Description: Using even limited brain wave recording equipment such as externally applied recording electrodes rather than expensive brain scanning devices, it is possible to detect and describe patterns of brain wave activity and to distinguish between brain wave patterns associated with, say, a lack of attention (in ADHD) as compared to between brain wave patterns associated with focused attention. Given that we can do tis what might we do WITH this ability? It would likely not be precise or consistent enough to be used diagnostically. However, what if we could set things up so that we could show people in real time what their brainwave patterns looked like (e.g., focused or unfocused). Could we use that information as a form of biofeedback and let people practice trying to shift their brainwave patterns into a more focused mode, for example? Biofeedback has been used to help people lower their heart rates, their blood pressure, and adjust other body reactions to positive effect. What if we could train people to lower their anxious brainwave patters or their depressed brain wave patterns? NO drugs would be involved so what do you think? Worth a try? Well and importantly, how would we know if it was working? Think about what research design requirements would be involved in looking into such neurofeedback approaches. What ethical (practice) issues would need to be considered? Once you have your thoughts on this sorted read the article linked below to find out about the current state of research and practice in the neurofeedback domain.
Source: Can Monitoring Brain Waves Boost Mental Health? David Dodge, The New York Times.
Date: January 12, 2022
Article Link: https://www.nytimes.com/2022/01/12/well/mind/neurofeedback-therapy-mental-health.html
There is no argument that we can see and track patterns of brainwave activity and note correlations between them and certain, conditions or experiences. What is not clear is whether neurofeedback actually changes patterns of brainwave activity AND whether doing so actually in responsible for what some claim is a related reduction in negative feeling or symptoms. I am sure you have heard the term placebo in the past but how clear are you on just what a placebo is and just how it works. There was an episode of the old TV show MASH where the mobile surgical hospital ran out of morphine. The doctors conspired quietly to make up some sugar pills which they then prescribed as a “new powerful pain medication.” The results in the show and in research into similar situations was that many patients experienced significant management of their pain when on the placebo medication. It was not that the placebo simply fooled people into lower levels of pain perception but, rather, that believing they had received a pain medication produced neurological responses similar to or the same as morphine would have produced. The deal is that placebo effects are ‘real’ even when the placebos themselves are ‘not real.’ Before seeking out and paying for neurofeedback treatment and before committing money to such treatments we might need a bit more research using placebos and double-blind designs (where neither the client OR their therapist knows if they are getting the real neurofeedback or placebo (or random) feedback. The meta-analytic research discussed in the article suggests more research IS needed.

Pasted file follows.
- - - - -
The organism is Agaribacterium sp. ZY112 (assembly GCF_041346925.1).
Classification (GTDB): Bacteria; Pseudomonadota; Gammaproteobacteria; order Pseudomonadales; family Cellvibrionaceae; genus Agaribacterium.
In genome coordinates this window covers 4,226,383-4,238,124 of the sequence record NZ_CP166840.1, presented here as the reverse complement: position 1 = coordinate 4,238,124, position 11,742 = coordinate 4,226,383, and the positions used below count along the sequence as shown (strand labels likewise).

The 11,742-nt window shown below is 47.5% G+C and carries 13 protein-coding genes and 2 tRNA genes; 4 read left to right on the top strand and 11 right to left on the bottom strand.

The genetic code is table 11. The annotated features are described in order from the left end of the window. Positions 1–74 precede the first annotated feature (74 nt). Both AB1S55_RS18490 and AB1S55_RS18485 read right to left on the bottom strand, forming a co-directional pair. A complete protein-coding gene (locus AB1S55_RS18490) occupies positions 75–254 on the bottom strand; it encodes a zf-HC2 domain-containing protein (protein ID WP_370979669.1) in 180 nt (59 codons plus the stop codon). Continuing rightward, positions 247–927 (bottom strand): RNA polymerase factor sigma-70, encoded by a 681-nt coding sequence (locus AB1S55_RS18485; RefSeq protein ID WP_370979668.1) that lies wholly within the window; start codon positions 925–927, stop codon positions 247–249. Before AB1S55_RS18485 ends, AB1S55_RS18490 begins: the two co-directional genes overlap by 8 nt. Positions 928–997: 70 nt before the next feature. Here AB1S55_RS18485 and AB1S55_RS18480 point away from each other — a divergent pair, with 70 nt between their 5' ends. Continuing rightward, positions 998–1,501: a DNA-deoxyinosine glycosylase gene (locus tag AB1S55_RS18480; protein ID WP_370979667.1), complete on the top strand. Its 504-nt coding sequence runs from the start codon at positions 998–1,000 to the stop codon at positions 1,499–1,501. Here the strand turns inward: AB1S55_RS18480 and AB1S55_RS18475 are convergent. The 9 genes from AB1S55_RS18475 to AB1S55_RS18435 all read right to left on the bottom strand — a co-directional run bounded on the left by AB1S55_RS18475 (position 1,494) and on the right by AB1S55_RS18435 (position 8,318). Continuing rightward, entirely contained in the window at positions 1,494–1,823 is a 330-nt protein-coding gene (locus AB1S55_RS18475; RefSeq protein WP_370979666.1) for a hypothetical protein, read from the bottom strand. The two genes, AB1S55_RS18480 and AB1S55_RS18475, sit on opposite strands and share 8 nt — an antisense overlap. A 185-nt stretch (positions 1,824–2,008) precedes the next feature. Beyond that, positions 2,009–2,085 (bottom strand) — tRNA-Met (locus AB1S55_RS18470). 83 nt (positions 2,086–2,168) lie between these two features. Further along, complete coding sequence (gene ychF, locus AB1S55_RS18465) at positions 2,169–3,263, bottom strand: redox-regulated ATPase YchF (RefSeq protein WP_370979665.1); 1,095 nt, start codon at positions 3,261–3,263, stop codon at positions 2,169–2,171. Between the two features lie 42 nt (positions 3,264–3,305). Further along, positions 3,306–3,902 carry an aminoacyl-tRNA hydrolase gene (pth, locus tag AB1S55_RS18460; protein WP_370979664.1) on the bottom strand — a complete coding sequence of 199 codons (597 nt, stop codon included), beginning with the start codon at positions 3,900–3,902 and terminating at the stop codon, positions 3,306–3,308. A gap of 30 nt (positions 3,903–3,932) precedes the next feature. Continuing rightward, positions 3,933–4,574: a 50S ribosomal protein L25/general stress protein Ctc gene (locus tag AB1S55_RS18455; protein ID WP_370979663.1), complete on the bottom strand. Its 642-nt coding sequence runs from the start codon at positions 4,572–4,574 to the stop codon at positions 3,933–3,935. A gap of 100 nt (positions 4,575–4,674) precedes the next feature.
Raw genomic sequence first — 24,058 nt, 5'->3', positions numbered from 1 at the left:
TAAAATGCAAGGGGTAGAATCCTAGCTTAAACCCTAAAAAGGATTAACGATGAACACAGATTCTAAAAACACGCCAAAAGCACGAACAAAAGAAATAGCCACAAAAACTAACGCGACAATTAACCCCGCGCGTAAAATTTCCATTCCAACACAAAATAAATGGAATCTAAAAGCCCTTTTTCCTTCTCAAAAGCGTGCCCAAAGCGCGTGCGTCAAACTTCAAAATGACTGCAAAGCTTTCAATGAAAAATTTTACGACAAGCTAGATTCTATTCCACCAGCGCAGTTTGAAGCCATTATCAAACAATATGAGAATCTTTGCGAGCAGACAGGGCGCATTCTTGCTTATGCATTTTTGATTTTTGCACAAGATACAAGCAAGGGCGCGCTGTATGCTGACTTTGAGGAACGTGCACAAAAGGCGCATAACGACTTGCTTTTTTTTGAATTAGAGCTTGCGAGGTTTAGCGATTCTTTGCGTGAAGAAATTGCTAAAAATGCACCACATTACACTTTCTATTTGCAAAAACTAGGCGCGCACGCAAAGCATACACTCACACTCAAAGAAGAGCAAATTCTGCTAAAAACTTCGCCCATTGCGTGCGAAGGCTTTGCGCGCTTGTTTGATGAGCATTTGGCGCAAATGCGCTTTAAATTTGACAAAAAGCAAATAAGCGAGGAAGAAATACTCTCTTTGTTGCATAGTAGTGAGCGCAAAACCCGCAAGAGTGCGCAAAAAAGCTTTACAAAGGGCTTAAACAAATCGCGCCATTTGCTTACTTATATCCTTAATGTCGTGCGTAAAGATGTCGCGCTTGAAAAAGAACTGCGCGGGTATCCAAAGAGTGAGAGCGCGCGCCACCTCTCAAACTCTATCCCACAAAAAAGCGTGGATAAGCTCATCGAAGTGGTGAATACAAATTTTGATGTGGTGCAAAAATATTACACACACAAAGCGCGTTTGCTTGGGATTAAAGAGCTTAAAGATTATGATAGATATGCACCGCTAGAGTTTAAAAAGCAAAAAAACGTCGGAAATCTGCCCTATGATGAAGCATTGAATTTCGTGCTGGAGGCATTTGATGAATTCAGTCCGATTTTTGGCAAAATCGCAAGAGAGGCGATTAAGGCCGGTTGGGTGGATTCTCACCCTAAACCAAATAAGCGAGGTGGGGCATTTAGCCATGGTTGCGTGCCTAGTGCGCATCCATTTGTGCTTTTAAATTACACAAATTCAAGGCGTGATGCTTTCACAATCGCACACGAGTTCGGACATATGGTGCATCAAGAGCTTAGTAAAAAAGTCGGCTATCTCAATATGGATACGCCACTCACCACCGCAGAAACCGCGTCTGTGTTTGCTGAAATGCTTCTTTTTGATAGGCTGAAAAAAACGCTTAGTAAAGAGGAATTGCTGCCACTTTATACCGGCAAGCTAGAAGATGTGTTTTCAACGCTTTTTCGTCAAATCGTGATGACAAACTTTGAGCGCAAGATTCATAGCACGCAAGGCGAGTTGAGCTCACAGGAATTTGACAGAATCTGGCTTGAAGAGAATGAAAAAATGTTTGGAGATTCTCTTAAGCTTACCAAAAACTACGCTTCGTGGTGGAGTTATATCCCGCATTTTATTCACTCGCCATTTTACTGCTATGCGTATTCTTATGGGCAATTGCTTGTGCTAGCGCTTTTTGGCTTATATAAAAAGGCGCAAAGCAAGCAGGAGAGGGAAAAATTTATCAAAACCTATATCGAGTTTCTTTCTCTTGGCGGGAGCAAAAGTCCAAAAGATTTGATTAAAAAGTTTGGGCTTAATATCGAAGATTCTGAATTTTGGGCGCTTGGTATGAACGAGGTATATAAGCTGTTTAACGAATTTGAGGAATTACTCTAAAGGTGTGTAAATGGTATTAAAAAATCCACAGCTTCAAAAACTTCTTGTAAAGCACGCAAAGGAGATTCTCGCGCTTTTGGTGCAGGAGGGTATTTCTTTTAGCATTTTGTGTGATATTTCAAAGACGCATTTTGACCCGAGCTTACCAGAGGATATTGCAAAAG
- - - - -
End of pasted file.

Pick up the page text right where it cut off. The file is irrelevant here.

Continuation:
Questions for Discussion:
- What is neurofeedback?
- How is neurofeedback related to biofeedback?
- What sorts of research (and research designs) are needed if we are to get to a place where we can fully, properly, and ethically discuss and construct practice and payment/insurance guidelines and policies regarding neurofeedback?
References (Read Further):
Van Doren, J., Arns, M., Heinrich, H., Vollebregt, M. A., Strehl, U., & Loo, S. K. (2019). Sustained effects of neurofeedback in ADHD: a systematic review and meta-analysis. European child & adolescent psychiatry, 28(3), 293-305. Link
Dudek, E., & Dodell-Feder, D. (2020). The efficacy of real-time functional magnetic resonance imaging neurofeedback for psychiatric illness: A meta-analysis of brain and behavioral outcomes. Neuroscience & Biobehavioral Reviews. Link
What studies have been conducted about biofeedback, neurofeedback, and neurotherapy? Link
Hammond, D. C. (2007). What is neurofeedback?. Journal of neurotherapy, 10(4), 25-36. Link
Hammond, D. C. (2011). What is neurofeedback: An update. Journal of Neurotherapy, 15(4), 305-336. Link
Gruzelier, J., Egner, T., & Vernon, D. (2006). Validating the efficacy of neurofeedback for optimising performance. Progress in brain research, 159, 421-431. Link
Sitaram, R., Ros, T., Stoeckel, L., Haller, S., Scharnowski, F., Lewis-Peacock, J., … & Sulzer, J. (2017). Closed-loop brain training: the science of neurofeedback. Nature Reviews Neuroscience, 18(2), 86-100. Link
Thibault, R. T., Lifshitz, M., & Raz, A. (2017). Neurofeedback or neuroplacebo?. Brain, 140(4), 862-864. Link
Micoulaud-Franchi, J. A., & Fovet, T. (2018). A framework for disentangling the hyperbolic truth of neurofeedback: Comment on Thibault and Raz (2017). Link
Thibault, R. T., Lifshitz, M., & Raz, A. (2018). The climate of neurofeedback: scientific rigour and the perils of ideology. Brain, 141(2), e11-e11. Link
Micoulaud-Franchi, J. A., Fovet, T., Thibault, R. T., & Raz, A. (2018). Two part correspondence: A framework for disentangling the hyperbolic truth of neurofeedback; A Consensus Framework for Neurofeedback Research. Link